In week three of the “Rediscover Catholic Faith” series at St. Joseph’s, Father Jim Schwartz talks about the “Great Commandment” in this Sunday’s Gospel as the “guts” of Catholic morality: “You shall love the Lord your God, with all your heart, with all your soul, and with all your mind. This is the greatest and first commandment. The second is like it: You shall love your neighbor as yourself.”
I believe that, really believe that. And I thought that my recent years’ ministry experiences had gotten me beyond some of the stereotypes and knee-jerk reactions that can lurk in the dark recesses of our suburban hearts when we encounter those living in different circumstances from ourselves. Recent experiences tell me I have a long way to go in living the Great Commandment.
This summer, when we were “between homes” for a few weeks, we were blessed to have an apartment in Rochester available to us, thanks to our future son-in-law, Ryan, and daughter, Sarah. It seemed like an adventure at first—sleeping on a mattress, camp chairs as the only furniture, no cooking utensils—maybe a mini vacation of sorts. But the feeling soon changed when we realized that Ryan’s and Sarah’s upstairs tenants were less than model renters. In the first week we had to call the police twice to break up violent domestic disputes; we listened with sinking hearts to the place being trashed; and I got bit by one of their dogs. I found myself having less-than-Christian feelings toward more than the aggressive canine.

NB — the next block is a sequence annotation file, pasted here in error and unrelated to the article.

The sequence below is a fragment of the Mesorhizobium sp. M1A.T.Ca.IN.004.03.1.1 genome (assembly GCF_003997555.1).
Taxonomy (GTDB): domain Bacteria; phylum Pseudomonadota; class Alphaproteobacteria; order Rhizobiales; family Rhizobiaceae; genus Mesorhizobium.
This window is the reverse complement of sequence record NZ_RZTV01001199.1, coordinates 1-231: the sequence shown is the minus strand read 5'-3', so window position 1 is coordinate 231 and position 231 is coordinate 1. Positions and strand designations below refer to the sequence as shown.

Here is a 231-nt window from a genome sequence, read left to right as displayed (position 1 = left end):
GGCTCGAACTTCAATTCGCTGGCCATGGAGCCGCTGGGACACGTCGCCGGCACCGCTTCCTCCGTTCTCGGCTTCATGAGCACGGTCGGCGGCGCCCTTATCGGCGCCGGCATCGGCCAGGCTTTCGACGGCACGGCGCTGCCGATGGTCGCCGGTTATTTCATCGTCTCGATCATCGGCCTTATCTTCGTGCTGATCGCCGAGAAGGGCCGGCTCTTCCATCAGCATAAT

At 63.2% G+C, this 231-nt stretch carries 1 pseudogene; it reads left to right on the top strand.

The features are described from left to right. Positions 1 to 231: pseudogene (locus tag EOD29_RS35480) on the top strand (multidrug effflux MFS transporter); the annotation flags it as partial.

Now we are happily resettled in Webster, the town known as the place “where life is worth living.” We are fortunate to have a charming apartment with beautiful green space, and a spectacular park and walking trails right out our back door. A place that even welcomes our beloved, 87-pound, very lively labradoodle, Cooper.
But guess what? We don’t have model renters upstairs in Webster either. They yell at each other; they are not light on their feet; they have too many cars; they don’t pick up after their dog (when they let the little guy out). I find myself having less-than-Christian feelings toward more than the messy pup.
Perhaps St. Augustine has the best prayer. “I believe, Lord, help my unbelief.” I believe the Great Commandment is the way to live but it’s hard when it’s your actual neighbors testing your Christian values. Help my unbelief!